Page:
Working together to build a healthier community for all of us.

Kaiser Permanente believes when we collaborate and support each other, our work improves the quality of health and life in our communities.

We are dedicated to total health of body, mind, and spirit, and we pursue efforts that broaden access to the highest quality care for people when they need it. We believe all of us deserve to live healthy lives in our homes, our workplaces, and our neighborhoods. That’s why, for more than 70 years, we have worked to improve the health of our members and the communities we serve.

We accomplish this work in countless ways, from funding knowledge and resource sharing programs that address health disparities to providing assistance with health care costs to people in need. Our commitment is exhibited in the many ways we reach out and work with others to build a healthy future for all.

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Watts Counseling and Learning Center

The right people, in the right place, at the right time

The first time Flora Sellers walked into the Watts Counseling and Learning Center (WCLC) in Los Angeles was during a walk on a lunch break in her new neighborhood. As a Kaiser Permanente member, she saw the health plan name on the door and thought it was a medical office. “I’m just glad I was nosy enough to come through here to see what was going on,” she said.

Sellers was 25-years-old when she arrived in Watts with her five-year-old son and six-year-old daughter by her side. “This place (WCLC) was like a loving home for children. Because it’s so warm and everybody really cared. They were really here for whoever needed help in any kind of way. [My kids] grew up here,” she said.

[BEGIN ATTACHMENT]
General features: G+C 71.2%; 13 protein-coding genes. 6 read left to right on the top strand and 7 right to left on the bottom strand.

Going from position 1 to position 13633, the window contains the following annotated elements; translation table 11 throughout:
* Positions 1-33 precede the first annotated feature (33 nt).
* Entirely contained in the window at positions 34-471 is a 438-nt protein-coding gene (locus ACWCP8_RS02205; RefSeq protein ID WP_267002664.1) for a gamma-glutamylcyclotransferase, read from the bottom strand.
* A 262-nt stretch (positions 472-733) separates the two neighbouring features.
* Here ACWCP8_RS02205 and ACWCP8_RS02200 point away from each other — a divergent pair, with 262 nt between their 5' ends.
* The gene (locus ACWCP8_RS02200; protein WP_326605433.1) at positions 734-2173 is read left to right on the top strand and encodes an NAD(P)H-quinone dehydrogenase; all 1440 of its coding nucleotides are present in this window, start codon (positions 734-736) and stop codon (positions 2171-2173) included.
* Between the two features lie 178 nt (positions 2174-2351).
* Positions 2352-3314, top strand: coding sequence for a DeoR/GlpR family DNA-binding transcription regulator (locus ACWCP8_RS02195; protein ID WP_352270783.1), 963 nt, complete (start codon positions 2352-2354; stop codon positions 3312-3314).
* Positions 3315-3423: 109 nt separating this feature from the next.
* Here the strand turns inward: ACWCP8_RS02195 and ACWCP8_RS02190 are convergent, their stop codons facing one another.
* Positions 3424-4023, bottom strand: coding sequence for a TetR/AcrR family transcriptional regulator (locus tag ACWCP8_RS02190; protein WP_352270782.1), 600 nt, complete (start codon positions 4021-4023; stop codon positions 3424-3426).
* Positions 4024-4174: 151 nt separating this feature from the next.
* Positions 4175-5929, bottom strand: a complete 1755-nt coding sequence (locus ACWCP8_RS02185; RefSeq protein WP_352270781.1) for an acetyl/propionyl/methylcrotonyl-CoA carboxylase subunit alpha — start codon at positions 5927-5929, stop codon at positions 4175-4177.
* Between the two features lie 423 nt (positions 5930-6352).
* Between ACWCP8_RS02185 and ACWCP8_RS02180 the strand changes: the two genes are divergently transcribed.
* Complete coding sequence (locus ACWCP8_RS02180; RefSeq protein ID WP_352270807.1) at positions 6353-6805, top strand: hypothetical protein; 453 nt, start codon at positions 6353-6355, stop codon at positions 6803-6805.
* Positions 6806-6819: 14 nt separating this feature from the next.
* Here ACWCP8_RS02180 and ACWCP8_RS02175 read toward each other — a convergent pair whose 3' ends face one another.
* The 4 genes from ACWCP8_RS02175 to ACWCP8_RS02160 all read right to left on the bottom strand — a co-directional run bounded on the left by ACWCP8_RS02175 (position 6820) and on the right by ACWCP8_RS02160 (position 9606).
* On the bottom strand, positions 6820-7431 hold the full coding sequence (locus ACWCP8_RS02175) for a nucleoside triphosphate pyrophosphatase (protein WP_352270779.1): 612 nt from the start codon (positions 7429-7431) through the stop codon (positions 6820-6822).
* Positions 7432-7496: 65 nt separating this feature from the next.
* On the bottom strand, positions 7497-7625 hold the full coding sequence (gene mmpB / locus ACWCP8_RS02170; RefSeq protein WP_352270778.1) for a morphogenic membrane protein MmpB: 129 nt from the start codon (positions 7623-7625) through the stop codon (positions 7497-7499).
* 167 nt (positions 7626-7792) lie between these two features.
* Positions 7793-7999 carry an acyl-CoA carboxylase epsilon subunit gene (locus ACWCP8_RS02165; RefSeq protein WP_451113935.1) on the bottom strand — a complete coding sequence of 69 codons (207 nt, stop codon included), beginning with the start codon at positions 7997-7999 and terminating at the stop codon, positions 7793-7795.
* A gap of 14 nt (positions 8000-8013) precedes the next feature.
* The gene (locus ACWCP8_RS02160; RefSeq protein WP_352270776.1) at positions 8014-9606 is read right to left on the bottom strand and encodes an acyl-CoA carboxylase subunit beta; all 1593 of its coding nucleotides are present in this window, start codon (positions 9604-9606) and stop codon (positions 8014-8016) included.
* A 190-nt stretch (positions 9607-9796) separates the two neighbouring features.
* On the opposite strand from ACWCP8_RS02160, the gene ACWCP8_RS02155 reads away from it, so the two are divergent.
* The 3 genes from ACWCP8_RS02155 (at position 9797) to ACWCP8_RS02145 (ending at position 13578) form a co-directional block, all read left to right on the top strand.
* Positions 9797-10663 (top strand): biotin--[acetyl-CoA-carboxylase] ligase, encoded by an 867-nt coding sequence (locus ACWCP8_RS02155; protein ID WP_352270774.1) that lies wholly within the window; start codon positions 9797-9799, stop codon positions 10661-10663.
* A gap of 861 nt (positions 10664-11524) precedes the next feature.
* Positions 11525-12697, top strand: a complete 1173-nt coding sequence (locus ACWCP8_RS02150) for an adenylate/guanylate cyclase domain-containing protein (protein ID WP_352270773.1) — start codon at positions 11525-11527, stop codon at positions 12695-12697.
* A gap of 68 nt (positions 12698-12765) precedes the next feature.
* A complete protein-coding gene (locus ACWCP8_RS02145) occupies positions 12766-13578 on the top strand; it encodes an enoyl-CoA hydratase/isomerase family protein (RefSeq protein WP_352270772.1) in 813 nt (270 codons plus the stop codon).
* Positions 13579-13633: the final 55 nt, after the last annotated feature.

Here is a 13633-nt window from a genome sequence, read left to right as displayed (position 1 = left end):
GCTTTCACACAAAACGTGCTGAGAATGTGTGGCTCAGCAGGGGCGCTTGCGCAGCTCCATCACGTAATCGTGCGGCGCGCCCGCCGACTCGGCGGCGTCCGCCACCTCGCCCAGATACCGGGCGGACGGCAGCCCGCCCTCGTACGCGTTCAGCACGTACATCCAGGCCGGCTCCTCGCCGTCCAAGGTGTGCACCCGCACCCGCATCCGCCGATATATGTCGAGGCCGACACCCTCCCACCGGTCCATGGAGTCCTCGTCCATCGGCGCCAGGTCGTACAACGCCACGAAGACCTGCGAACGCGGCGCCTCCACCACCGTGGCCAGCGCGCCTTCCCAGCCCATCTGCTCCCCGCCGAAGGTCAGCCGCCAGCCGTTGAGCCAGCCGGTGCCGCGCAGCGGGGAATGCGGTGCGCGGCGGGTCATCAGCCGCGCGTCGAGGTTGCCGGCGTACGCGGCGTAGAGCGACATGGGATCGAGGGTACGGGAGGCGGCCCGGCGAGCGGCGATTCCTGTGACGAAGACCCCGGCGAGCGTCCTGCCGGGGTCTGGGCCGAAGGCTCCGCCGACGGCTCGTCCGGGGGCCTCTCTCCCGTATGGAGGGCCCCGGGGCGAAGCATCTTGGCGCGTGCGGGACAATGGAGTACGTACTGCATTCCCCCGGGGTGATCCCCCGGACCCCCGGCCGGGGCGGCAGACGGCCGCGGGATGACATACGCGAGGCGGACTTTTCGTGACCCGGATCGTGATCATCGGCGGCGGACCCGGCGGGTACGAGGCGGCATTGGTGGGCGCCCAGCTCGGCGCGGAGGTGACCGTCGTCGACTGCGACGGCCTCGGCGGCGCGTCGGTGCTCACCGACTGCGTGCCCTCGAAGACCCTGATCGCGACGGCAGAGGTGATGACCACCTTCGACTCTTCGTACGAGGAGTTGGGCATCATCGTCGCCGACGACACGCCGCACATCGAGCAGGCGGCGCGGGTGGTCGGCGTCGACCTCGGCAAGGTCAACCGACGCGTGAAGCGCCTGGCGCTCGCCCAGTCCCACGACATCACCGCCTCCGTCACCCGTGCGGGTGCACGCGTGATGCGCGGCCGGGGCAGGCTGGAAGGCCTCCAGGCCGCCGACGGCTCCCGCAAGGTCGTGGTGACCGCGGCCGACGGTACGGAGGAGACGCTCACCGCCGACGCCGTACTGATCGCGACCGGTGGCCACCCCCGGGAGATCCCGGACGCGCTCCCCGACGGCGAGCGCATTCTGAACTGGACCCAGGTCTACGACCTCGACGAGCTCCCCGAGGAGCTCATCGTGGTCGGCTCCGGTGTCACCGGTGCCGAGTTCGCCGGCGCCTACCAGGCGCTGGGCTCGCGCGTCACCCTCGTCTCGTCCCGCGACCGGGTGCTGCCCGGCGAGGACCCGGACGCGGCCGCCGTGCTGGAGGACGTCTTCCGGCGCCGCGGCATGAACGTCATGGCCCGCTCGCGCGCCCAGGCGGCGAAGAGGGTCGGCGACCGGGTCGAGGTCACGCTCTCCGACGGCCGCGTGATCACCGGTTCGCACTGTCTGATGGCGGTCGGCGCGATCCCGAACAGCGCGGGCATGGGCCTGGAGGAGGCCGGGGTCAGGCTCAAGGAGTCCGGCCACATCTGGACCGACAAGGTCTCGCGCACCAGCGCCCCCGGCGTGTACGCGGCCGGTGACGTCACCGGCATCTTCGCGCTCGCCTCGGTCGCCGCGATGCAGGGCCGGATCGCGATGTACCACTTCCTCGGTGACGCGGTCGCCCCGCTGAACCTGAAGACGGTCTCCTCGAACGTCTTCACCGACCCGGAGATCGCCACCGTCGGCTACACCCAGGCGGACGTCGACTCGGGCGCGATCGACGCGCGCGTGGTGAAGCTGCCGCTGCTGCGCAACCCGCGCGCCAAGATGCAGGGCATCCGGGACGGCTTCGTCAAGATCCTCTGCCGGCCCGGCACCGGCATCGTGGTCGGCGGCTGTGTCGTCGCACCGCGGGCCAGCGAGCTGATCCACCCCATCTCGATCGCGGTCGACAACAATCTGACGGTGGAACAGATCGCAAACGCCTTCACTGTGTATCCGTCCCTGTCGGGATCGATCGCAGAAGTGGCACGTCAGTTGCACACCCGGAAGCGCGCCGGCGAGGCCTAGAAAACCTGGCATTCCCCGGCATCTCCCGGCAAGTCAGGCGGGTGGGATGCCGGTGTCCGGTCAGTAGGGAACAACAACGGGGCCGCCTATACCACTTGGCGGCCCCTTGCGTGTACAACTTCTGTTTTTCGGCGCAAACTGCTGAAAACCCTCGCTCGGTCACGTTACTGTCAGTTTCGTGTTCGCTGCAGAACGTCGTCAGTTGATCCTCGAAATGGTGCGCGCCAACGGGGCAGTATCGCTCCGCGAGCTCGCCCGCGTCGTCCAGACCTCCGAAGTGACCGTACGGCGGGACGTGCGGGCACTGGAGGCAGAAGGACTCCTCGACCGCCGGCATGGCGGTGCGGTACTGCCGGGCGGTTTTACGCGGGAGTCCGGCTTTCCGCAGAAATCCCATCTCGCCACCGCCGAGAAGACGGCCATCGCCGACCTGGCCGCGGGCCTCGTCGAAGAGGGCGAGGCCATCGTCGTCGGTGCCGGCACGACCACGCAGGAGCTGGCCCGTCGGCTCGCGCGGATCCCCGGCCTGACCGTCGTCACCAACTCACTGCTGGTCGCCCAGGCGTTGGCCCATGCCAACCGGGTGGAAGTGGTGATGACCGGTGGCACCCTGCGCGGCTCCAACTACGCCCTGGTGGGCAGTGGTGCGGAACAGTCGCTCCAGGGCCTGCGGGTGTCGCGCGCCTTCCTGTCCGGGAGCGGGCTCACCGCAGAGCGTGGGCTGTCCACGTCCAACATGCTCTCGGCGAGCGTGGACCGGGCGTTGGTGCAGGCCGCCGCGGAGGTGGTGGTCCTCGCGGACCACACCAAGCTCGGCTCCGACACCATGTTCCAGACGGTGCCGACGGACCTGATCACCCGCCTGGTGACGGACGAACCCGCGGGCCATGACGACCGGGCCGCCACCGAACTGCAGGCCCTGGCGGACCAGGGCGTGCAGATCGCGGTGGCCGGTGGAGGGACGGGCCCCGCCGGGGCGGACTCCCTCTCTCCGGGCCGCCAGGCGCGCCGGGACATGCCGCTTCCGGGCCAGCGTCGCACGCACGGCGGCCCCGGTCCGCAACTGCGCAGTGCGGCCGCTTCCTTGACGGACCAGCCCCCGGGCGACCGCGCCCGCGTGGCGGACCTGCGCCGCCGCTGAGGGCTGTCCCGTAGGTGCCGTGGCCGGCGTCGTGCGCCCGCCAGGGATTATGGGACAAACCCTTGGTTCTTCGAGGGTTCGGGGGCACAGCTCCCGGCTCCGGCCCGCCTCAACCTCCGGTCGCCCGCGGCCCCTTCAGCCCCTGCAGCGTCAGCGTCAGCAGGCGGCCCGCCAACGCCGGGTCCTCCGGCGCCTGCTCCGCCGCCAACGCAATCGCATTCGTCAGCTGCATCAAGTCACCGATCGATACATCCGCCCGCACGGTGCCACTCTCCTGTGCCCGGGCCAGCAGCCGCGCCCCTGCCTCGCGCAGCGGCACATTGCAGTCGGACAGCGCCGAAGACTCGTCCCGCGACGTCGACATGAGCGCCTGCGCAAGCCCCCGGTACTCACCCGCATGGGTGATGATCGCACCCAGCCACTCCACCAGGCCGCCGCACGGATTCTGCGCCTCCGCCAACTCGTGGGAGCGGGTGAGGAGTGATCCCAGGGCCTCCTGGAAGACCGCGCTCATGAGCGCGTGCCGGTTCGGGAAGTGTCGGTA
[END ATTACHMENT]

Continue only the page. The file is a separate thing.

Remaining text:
What she found was an organization with programs and people that would play a major role in her life--and the lives of her family--for four generations and more than 45 years.

Connecting to the community

In 1966, soon after the Watts Riots, Kaiser Permanente employee Bill Coggins, MSW, was charged with developing a new resource center in this small neighborhood in central Los Angeles. What Coggins found was a community struggling with unemployment, crime, inadequate housing, growing racial tensions and a mistrust of outsiders. Determined to earn the locals’ goodwill, he spent his early months engaging community leaders and members in dialogues to learn about their needs, challenges, and possible solutions.

Joanne Robinson, M.Ed., executive director of the WCLC, remembers those initial efforts. “I think people, especially in the early years, appreciated they were being listened to. And that their needs were met in a way that no other agency was doing,” she said.

By the end of 1967, Coggins had become a recognized and trusted presence in the Watts community and would soon open the facility that still serves as home to the Watts Counseling and Learning Center.

Stability and services from generation to generation

For more than four decades, the center has continually expanded and diversified its programs to cover a wide range of culturally relevant mental health, educational, and youth outreach services to the greater Watts community. According to Robinson, the center and its programs – from counseling services to education advocacy and the only nationally accredited preschool program in the area – are truly unique.

Robinson added: “These programs were born out of a desire to build access for children and parents to enable self-development. Instead of saying ‘there’s something wrong with you and I’m going to cure you,’ it was more about enabling the individual to lead and guide their children and their families. I think that feeling is still here 46 years later and is evidenced every day.”